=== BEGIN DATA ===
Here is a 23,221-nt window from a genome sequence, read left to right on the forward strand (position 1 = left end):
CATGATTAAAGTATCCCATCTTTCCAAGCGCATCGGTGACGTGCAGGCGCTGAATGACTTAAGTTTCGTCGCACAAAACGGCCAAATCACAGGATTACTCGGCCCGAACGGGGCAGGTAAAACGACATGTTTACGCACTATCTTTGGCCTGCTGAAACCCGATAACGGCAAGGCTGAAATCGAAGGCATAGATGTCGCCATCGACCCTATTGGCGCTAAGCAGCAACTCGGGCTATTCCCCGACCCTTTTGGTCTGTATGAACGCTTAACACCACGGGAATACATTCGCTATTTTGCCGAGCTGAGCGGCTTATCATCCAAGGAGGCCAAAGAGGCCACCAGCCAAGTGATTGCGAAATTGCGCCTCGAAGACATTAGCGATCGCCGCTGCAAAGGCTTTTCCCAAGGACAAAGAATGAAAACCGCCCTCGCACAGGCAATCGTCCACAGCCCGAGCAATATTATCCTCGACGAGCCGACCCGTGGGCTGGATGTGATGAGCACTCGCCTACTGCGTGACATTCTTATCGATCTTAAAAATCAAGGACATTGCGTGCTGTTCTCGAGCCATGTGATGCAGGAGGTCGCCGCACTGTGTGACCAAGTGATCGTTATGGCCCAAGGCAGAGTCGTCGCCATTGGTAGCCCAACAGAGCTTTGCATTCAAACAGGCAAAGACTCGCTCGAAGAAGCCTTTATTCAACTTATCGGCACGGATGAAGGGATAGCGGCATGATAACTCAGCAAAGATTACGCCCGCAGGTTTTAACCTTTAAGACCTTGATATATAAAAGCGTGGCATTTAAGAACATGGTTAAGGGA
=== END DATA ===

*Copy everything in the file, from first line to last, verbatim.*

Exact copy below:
Here is a 23,221-nt window from a genome sequence, read left to right on the forward strand (position 1 = left end):
CATGATTAAAGTATCCCATCTTTCCAAGCGCATCGGTGACGTGCAGGCGCTGAATGACTTAAGTTTCGTCGCACAAAACGGCCAAATCACAGGATTACTCGGCCCGAACGGGGCAGGTAAAACGACATGTTTACGCACTATCTTTGGCCTGCTGAAACCCGATAACGGCAAGGCTGAAATCGAAGGCATAGATGTCGCCATCGACCCTATTGGCGCTAAGCAGCAACTCGGGCTATTCCCCGACCCTTTTGGTCTGTATGAACGCTTAACACCACGGGAATACATTCGCTATTTTGCCGAGCTGAGCGGCTTATCATCCAAGGAGGCCAAAGAGGCCACCAGCCAAGTGATTGCGAAATTGCGCCTCGAAGACATTAGCGATCGCCGCTGCAAAGGCTTTTCCCAAGGACAAAGAATGAAAACCGCCCTCGCACAGGCAATCGTCCACAGCCCGAGCAATATTATCCTCGACGAGCCGACCCGTGGGCTGGATGTGATGAGCACTCGCCTACTGCGTGACATTCTTATCGATCTTAAAAATCAAGGACATTGCGTGCTGTTCTCGAGCCATGTGATGCAGGAGGTCGCCGCACTGTGTGACCAAGTGATCGTTATGGCCCAAGGCAGAGTCGTCGCCATTGGTAGCCCAACAGAGCTTTGCATTCAAACAGGCAAAGACTCGCTCGAAGAAGCCTTTATTCAACTTATCGGCACGGATGAAGGGATAGCGGCATGATAACTCAGCAAAGATTACGCCCGCAGGTTTTAACCTTTAAGACCTTGATATATAAAAGCGTGGCATTTAAGAACATGGTTAAGGGA